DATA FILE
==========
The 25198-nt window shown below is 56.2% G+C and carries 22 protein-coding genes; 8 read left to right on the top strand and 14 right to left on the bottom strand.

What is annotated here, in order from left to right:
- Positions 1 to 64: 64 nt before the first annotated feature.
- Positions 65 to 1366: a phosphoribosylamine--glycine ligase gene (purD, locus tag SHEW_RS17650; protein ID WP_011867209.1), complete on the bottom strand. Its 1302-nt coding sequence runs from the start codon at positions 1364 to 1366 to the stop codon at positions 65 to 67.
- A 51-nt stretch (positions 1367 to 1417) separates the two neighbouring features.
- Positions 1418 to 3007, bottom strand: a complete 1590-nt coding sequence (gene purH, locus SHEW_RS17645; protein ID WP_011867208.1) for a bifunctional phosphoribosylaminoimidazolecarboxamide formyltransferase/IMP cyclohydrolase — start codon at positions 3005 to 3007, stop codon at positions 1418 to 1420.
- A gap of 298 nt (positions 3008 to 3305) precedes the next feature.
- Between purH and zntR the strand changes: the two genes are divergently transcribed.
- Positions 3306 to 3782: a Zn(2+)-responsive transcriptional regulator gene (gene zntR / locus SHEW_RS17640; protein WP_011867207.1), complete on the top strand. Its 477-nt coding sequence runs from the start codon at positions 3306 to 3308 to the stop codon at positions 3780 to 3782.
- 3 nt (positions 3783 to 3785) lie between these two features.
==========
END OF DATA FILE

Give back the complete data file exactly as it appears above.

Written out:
The 25198-nt window shown below is 56.2% G+C and carries 22 protein-coding genes; 8 read left to right on the top strand and 14 right to left on the bottom strand.

What is annotated here, in order from left to right:
- Positions 1 to 64: 64 nt before the first annotated feature.
- Positions 65 to 1366: a phosphoribosylamine--glycine ligase gene (purD, locus tag SHEW_RS17650; protein ID WP_011867209.1), complete on the bottom strand. Its 1302-nt coding sequence runs from the start codon at positions 1364 to 1366 to the stop codon at positions 65 to 67.
- A 51-nt stretch (positions 1367 to 1417) separates the two neighbouring features.
- Positions 1418 to 3007, bottom strand: a complete 1590-nt coding sequence (gene purH, locus SHEW_RS17645; protein ID WP_011867208.1) for a bifunctional phosphoribosylaminoimidazolecarboxamide formyltransferase/IMP cyclohydrolase — start codon at positions 3005 to 3007, stop codon at positions 1418 to 1420.
- A gap of 298 nt (positions 3008 to 3305) precedes the next feature.
- Between purH and zntR the strand changes: the two genes are divergently transcribed.
- Positions 3306 to 3782: a Zn(2+)-responsive transcriptional regulator gene (gene zntR / locus SHEW_RS17640; protein WP_011867207.1), complete on the top strand. Its 477-nt coding sequence runs from the start codon at positions 3306 to 3308 to the stop codon at positions 3780 to 3782.
- 3 nt (positions 3783 to 3785) lie between these two features.